HyDeploy Technology

HyDeploy Technology

Producing hydrogen and blending it safely with normal gas requires the right technology.

The research, development and production of the technology for HyDeploy is being supplied by project partners ITM Power and the Health & Safety Laboratory. It is supported with gas network operating knowledge from Cadent and Northern Gas Networks.

Producing hydrogen for HyDeploy

The hydrogen for HyDeploy will be produced using electrolysis. Electrolysis uses electricity to split water into hydrogen and oxygen.

An electrolyser is the most practical way to produce hydrogen for a project of this size and duration. It avoids the need to transport and store hydrogen on site, or build extensive infrastructure. For HyDeploy, an electrolyser will be installed on the Keele University site.

Producing hydrogen at a larger scale

Beyond HyDeploy, efficient large scale hydrogen production is a developing area.  Ideally, hydrogen production uses renewable energy sources, such as wind and solar power. In the UK and Europe, electrolysis powered by renewable sources produces the majority of low carbon hydrogen for commercial use.

Steam Methane Reforming (SMR) is another way to produce hydrogen at scale. SMR is a process where methane from natural gas is heated with steam, usually with a catalyst to produce a mixture of carbon monoxide and hydrogen. This is used today to produce large volumes of hydrogen in the UK and world-wide. To deliver low carbon hydrogen, the use of SMR would require deployment of Carbon Capture and Storage (CCS). There are projects in the UK and internationally looking to develop CCS technology.

Biohydrogen can also be produced from certain kinds of biomass, e.g. waste (see BioH2 project – Cadent, Advanced Plasma Power and Progressive Energy).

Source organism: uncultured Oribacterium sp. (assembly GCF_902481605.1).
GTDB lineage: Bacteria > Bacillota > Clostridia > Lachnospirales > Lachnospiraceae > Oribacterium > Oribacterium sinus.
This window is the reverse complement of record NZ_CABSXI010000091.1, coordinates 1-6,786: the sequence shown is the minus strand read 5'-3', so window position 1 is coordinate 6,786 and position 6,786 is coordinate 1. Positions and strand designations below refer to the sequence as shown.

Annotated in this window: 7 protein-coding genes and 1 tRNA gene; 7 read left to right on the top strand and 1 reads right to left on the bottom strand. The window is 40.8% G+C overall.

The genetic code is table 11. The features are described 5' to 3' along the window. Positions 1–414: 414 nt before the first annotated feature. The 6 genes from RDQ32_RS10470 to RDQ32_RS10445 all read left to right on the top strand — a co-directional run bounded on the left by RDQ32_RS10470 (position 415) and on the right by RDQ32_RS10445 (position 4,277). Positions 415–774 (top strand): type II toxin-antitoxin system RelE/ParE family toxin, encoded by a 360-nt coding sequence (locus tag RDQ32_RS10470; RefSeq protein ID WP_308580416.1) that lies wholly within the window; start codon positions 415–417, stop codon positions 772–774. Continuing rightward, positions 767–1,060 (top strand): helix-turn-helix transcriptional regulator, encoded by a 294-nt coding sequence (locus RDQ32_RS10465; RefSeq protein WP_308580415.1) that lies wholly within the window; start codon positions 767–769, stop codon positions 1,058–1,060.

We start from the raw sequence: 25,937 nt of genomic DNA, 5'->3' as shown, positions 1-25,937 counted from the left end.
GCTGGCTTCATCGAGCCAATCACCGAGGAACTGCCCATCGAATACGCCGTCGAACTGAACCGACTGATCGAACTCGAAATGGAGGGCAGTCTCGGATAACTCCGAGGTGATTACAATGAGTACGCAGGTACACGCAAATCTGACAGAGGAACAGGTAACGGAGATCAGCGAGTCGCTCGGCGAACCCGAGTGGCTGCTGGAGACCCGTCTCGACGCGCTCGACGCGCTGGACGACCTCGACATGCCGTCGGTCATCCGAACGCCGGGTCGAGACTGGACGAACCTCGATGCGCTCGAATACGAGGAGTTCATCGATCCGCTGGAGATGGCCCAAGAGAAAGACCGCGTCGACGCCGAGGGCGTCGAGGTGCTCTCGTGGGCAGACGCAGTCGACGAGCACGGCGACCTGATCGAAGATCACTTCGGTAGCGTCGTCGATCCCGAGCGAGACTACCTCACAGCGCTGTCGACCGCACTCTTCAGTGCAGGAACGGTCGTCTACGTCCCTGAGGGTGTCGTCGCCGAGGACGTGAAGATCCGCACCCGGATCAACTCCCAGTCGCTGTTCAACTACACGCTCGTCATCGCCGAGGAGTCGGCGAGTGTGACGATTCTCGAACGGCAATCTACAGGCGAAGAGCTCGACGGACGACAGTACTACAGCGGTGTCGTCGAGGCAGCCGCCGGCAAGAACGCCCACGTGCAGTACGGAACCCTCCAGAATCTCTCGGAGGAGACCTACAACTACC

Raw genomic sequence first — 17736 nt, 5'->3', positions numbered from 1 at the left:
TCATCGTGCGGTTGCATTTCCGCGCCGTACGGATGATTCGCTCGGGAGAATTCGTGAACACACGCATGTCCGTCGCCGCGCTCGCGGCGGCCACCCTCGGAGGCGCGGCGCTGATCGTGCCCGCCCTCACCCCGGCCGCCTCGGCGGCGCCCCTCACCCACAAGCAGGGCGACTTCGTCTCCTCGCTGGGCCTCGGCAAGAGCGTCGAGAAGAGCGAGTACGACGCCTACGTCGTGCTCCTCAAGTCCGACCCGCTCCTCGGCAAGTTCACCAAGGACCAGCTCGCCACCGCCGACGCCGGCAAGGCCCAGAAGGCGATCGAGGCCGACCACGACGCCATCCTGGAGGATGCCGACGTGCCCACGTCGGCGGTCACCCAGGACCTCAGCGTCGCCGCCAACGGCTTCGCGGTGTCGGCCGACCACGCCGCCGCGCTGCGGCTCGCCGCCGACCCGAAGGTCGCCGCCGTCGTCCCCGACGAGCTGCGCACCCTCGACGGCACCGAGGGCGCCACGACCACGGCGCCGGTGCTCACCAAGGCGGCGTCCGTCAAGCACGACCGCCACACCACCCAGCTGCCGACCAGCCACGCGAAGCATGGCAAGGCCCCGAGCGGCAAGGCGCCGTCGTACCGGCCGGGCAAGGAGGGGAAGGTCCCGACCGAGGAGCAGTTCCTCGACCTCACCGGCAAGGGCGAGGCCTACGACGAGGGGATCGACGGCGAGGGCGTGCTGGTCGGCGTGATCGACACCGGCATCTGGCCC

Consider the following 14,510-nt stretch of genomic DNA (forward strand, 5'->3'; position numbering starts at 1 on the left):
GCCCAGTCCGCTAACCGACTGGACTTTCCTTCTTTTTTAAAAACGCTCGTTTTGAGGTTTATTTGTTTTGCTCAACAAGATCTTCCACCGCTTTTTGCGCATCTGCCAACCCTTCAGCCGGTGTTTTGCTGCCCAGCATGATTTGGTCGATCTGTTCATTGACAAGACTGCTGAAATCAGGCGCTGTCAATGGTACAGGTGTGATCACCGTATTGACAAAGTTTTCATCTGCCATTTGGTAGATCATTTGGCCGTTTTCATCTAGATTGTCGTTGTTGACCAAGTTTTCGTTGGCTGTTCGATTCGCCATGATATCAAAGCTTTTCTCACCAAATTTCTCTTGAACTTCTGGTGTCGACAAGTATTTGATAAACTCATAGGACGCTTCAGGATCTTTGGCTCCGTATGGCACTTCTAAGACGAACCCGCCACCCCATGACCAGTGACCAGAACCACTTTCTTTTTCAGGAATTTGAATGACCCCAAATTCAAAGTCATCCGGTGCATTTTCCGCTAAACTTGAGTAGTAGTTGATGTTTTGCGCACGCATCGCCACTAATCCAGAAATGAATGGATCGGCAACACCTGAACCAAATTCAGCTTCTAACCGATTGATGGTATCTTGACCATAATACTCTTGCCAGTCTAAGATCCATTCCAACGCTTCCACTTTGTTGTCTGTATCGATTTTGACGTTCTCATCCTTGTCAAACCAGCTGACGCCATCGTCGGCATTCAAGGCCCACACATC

Hydrogen on the gas network

The current regulations for gas in the UK restrict hydrogen levels to 0.1%. This level was set based on the supply of North Sea Gas which has naturally low hydrogen levels. However, hydrogen in the UK isn’t new. It was the main part (40-60%) of old ‘Town’ gas, which was used in the UK before North Sea Gas.

HyDeploy aims to be the first project in the UK to inject hydrogen into the modern gas network. Before a live trial can go ahead, the Health & Safety Executive must grant a special exemption to the existing regulations for the delivery of blended hydrogen and normal gas.


Hydrogen in the pipes

A national programme of gas mains pipe replacement is currently underway, upgrading iron pipes to durable plastic pipes.

Although these new plastic mains gas pipes are suitable for transporting hydrogen, it is important to make sure that all the different materials found on the network work safely with hydrogen. HyDeploy is carrying out extensive research on these materials. This builds on previous UK and international research and will form an important part of the evidence presented to the Health and Safety Executive in seeking approval to undertake the live trial.

Other energy industry projects are looking at how higher concentrations of hydrogen could work on different parts of the national network (Northern Gas Networks, H21).

Blending hydrogen and natural gas

The mixing of the hydrogen and the normal gas will happen before the gas enters the pipes.  This will be done in a special injection and mixing unit which can be carefully controlled and monitored to ensure that the hydrogen and natural gas blend remains consistent as gas flows vary.